Wednesday, March 28, 2012

Teapots and Tools

Before we left California to move East I was thinking of what to make for the Clay and Blogs show which Meredith Heywood of Whynot Pottery invited me to, thanks Meredith. I thoroughly enjoyed the show and meeting Meredith and Mark Heywood and all the other potters I had conversed with for years via my blog. Check out Meredith's blog for some new pots she just snapped some photos of.

Anyway for the show I thought about making a teapot. I made a few sketches of an idea I had and told myself I'd make a  teapot when I got to the East Coast and was moved into a new home. When we got here I couldn't find my sketches in any of my clay journals. I looked high and low and no teapot sketches were to be found anywhere. I knew I had sketched three teapots in a rough pyramid shape; so I decided to build a teapot from memory. That's the teapot I built above which sold at the show.

We've slowly been going through all our closets, paperwork and the treasure bus organizing, tossing, donating, selling etc. I had a few notebooks I kept by the desk in California for the lavender farm with orders, farm notes, etc. I flipped through a couple of them and decided I didn't need them any longer. As I was flipping through I came across the drawing above. No wonder I couldn't find my sketches of the teapots in my clay journal, they were in my lavender farm notebook.

I learned how to hand build by butting my seams together. About a year ago I learned of a bevel cutting tool. The idea is to slide the wire alongside the edge of the clay and it cuts the clay in a nice bevel shape. With two pieces of clay cut in this manner and put together the seam matches up very neatly. After all these years I finally splurged on a bevel cutting tool. What a difference my seams are going to make.  I tried this tool yesterday for a cart I made and the seams are hardly noticeable. Since money is tight I sometimes feel guilty about spending money on clay supplies, but this was money well spent. One side has a wire with a 45 degree angle and the other side has a wire with either a 60 or 30 degree angle. I think I'll make a few more teapots and use my new bevel tool. I have cut seams with a needle tool on a bevel, but this tool makes the cuts more even. This tool is going to help me improve my building skills. Thanks for reading and for all  your comments.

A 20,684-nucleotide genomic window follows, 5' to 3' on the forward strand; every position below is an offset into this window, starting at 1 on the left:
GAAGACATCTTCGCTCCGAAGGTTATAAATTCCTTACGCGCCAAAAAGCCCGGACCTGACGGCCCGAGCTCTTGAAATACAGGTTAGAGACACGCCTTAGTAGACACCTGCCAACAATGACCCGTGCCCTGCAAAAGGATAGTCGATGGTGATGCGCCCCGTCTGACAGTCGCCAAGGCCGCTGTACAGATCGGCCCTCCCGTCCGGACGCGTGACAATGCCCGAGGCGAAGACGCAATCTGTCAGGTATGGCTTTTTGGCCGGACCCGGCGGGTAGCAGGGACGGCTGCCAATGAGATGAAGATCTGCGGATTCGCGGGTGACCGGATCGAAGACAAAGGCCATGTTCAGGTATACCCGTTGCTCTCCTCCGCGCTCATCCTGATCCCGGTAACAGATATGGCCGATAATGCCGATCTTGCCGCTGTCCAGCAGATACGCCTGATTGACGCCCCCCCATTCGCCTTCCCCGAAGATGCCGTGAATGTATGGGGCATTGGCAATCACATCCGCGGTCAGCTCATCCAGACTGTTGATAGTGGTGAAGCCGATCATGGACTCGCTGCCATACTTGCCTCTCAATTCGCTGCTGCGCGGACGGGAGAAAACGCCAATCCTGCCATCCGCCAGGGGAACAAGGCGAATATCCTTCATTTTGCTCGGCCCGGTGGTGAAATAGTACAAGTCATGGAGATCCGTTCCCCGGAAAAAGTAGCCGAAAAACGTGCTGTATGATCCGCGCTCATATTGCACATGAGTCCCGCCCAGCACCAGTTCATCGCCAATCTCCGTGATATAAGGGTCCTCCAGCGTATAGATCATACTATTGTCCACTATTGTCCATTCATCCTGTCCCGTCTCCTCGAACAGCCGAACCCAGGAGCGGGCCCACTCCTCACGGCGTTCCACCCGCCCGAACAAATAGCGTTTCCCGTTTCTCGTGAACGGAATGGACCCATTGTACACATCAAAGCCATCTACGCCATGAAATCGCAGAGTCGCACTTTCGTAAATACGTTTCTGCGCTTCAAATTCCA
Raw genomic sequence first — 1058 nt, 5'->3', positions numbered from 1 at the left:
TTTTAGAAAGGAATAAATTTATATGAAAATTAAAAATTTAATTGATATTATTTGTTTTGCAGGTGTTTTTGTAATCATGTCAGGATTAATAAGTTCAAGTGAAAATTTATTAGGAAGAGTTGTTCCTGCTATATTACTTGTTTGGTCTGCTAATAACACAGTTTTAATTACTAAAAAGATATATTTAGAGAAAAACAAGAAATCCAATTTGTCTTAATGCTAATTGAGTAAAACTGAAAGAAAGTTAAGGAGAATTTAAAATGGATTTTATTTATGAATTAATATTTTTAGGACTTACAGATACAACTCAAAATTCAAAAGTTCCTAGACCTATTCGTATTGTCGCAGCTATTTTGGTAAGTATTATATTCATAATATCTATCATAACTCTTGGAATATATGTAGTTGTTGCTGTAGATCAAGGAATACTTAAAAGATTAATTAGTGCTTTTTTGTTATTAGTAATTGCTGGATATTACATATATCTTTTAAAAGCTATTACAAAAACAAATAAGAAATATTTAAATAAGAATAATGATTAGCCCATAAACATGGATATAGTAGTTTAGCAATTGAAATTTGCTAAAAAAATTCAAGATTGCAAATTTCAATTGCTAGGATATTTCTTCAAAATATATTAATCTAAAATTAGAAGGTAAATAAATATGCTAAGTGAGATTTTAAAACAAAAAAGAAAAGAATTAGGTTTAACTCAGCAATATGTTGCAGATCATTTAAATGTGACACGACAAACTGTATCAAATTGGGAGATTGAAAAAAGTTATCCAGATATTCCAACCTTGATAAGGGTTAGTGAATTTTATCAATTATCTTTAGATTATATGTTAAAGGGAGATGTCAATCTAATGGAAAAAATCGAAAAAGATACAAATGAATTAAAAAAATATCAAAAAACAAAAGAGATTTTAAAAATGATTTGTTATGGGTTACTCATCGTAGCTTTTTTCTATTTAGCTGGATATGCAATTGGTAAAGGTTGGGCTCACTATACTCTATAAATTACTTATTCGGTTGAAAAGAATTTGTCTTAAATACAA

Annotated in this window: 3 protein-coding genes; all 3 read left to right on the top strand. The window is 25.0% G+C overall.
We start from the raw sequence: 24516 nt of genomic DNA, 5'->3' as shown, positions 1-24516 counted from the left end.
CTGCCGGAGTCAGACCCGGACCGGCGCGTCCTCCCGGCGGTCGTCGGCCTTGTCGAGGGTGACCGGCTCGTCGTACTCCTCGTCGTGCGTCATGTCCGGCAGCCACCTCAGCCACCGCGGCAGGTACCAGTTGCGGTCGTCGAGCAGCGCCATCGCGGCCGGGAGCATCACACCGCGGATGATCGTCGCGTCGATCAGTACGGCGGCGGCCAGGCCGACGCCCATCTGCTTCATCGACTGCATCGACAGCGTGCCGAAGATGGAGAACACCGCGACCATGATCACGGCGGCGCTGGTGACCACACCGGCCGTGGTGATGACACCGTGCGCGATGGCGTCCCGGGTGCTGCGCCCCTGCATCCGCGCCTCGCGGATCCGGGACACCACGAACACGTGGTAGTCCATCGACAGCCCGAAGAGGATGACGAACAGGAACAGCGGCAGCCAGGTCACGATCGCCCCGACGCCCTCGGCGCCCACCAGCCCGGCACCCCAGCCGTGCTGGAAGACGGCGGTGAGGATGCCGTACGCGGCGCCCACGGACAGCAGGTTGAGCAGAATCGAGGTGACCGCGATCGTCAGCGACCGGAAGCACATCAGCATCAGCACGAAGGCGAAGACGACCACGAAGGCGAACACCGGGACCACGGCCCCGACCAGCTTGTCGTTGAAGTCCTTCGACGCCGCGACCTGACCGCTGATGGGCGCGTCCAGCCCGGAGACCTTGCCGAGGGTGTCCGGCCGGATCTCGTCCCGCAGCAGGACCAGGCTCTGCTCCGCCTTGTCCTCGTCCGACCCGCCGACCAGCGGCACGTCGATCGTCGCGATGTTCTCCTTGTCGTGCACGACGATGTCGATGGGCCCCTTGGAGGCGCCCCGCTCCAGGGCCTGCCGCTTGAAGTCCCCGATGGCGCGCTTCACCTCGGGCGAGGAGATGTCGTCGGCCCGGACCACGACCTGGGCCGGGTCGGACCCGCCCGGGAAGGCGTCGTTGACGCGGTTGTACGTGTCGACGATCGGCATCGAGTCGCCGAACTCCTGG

1. So glad you found the drawings. Seems your filing system is pretty much like mine.

  2. Akria Satake showed me one of these he had made using a banjo string. Of course if you don't have any old banjo or guitar strings handy it's much easier to just buy this tool.

  3. I have the very bad habit of starting new notebooks (I always keep softbound moleskin notebooks on hand) and forgetting the old ones. Now I try to tear pages out and put them in a separate portfolio.....try being the operative word!

  4. i remember that teapot in the show, how nice that it sold. i have a bevel tool but have rarely used it. mine isn't nearly as nice as yours. yours looks like you can easily replace the wire, i don't think mine is like that.

  5. Cool tool! I stay away from our local pottery supply place cause I love to buy new pretty tools. But it is always fun to try them out and see how they help us potters on our journey!

  6. Hi Linda! Thanks for being in the show and we enjoyed having you here.
    Mark made a tool to do bevels- works pretty well.

  7. Hi Linda, glad your teapot sold. This is a very posh tool! I've only seen home made ones before. A worthwhile investment that will make your joins just that much easier.

  8. I'll have to look out for one of those bevel thingys! My seams are always 'clumsy' which is why I avoid doing them! That would help a lot. xC

  9. Hi Patti, thanks, yes I used to be so good at filing and then so many moves and the filing systems have gone out the door. Ha.

    Hi Lori, thanks, I had heard of folks making them but I knew a pre-made one would be better than I could make so I finally splurged.

    Hi Suzi, thanks, I do the same thing I start a new notebook and write on scraps of paper and then wish I had just waited to put the drawing into the sketchbook, when will I ever learn.

    Hi Michele, thanks, this one was manufactured by dirty girls and the wire is replaceable.

    Hi Barbara, thanks, I try to stay away, but every once in a while I need clay so I have to go and I try to get one tool each time.

    Hi Meredith, thanks, I bet Mark's works great, he is so handy, Gary says he is not a carpenter but only works on tractors. Ha.

    Hi Anna, thanks, I only wish I had gotten one of these a long time ago, it works great and allows the texture to go right to the edge of the seam.

    Hi Catherine, thanks, this tool is well worth it, my seams have been very clumsy in the past and this thing is a dream to fix a myriad of problems I have had in the past.


I love suggestions, questions, critiques, thanks for your comment